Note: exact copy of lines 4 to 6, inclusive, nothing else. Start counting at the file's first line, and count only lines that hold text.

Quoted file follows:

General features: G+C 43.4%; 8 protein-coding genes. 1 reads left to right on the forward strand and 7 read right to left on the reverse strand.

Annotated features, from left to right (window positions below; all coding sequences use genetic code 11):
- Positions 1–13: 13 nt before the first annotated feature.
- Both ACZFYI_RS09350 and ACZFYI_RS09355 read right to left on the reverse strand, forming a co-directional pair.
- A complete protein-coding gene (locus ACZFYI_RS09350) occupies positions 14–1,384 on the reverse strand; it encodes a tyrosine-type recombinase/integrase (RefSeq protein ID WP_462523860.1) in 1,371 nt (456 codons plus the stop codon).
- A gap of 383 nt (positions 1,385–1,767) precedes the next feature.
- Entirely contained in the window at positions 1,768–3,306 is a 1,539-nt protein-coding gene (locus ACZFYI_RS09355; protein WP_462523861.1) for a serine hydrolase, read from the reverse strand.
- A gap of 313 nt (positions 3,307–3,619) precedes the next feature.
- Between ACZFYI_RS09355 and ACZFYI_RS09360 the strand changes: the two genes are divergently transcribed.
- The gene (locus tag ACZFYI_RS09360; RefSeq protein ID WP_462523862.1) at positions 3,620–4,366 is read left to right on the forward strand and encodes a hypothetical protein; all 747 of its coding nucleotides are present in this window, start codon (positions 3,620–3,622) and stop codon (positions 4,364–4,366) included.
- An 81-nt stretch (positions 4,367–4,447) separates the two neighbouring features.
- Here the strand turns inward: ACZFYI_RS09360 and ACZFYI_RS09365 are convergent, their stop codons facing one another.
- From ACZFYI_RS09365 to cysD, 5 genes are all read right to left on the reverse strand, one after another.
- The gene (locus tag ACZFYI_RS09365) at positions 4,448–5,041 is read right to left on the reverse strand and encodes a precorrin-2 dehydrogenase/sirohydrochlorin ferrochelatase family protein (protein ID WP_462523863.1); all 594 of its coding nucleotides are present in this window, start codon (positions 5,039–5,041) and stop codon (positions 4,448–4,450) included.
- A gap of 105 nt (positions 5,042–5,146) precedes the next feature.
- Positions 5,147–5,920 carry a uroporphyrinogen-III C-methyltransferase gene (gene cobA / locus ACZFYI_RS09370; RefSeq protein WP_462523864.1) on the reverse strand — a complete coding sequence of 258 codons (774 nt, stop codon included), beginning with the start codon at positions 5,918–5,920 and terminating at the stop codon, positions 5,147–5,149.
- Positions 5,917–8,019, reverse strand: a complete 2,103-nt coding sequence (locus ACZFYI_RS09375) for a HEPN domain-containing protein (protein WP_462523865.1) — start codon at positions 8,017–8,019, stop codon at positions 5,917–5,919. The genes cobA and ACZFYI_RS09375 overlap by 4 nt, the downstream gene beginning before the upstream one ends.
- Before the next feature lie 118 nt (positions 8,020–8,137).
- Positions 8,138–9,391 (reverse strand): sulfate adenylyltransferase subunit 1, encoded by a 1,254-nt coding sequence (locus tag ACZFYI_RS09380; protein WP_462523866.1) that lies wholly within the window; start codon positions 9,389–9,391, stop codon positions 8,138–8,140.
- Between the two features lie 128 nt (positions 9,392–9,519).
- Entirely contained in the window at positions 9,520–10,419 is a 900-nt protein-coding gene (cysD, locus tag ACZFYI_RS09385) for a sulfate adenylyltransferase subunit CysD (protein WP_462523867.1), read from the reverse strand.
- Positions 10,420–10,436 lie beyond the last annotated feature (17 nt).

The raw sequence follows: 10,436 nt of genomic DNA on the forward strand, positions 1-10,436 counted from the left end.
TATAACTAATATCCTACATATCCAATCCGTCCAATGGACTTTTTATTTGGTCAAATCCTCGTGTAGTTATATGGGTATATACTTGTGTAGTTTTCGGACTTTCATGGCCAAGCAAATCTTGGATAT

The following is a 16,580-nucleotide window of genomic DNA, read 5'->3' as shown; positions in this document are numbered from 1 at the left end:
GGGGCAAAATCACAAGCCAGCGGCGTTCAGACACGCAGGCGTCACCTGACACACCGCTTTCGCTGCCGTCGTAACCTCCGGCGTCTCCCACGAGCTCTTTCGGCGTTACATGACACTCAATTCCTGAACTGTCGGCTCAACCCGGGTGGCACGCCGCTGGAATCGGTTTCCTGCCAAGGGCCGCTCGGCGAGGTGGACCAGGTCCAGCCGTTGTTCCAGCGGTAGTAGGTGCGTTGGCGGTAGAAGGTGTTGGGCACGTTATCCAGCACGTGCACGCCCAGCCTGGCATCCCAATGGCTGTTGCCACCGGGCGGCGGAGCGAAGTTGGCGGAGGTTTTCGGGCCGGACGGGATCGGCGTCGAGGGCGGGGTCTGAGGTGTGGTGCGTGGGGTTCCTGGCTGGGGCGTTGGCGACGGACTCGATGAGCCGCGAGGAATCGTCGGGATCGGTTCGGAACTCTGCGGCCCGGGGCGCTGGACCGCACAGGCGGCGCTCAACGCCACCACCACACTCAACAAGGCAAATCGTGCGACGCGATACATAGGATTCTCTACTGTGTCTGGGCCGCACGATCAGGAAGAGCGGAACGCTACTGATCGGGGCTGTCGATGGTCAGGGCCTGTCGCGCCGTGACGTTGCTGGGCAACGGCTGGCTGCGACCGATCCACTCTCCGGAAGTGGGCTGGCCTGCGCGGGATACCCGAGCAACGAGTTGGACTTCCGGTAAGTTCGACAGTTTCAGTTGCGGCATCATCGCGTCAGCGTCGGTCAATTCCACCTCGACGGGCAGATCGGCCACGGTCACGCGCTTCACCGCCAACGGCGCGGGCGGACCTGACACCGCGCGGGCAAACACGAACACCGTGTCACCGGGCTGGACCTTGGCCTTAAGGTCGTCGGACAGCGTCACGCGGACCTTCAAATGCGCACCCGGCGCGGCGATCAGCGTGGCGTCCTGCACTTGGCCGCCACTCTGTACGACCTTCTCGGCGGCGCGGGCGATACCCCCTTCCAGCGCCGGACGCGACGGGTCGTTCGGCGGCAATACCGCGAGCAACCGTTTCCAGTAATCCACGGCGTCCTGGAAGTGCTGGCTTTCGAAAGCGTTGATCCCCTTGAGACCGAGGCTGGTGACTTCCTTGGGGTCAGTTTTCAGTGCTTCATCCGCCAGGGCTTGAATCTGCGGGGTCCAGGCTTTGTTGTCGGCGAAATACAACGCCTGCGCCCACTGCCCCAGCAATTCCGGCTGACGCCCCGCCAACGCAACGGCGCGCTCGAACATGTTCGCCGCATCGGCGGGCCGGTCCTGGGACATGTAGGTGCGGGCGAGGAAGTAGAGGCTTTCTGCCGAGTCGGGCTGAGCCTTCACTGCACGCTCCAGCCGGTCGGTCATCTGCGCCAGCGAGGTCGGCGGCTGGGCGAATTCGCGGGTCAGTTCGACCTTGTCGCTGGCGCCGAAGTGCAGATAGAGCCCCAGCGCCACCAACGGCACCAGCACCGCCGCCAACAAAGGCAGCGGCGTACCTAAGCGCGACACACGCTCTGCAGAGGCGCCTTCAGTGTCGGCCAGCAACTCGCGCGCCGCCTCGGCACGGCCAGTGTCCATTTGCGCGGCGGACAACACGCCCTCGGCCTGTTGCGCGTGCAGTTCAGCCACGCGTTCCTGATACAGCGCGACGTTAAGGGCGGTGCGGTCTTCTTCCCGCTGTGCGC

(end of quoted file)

- Both ACZFYI_RS09350 and ACZFYI_RS09355 read right to left on the reverse strand, forming a co-directional pair.
- A complete protein-coding gene (locus ACZFYI_RS09350) occupies positions 14–1,384 on the reverse strand; it encodes a tyrosine-type recombinase/integrase (RefSeq protein ID WP_462523860.1) in 1,371 nt (456 codons plus the stop codon).
- A gap of 383 nt (positions 1,385–1,767) precedes the next feature.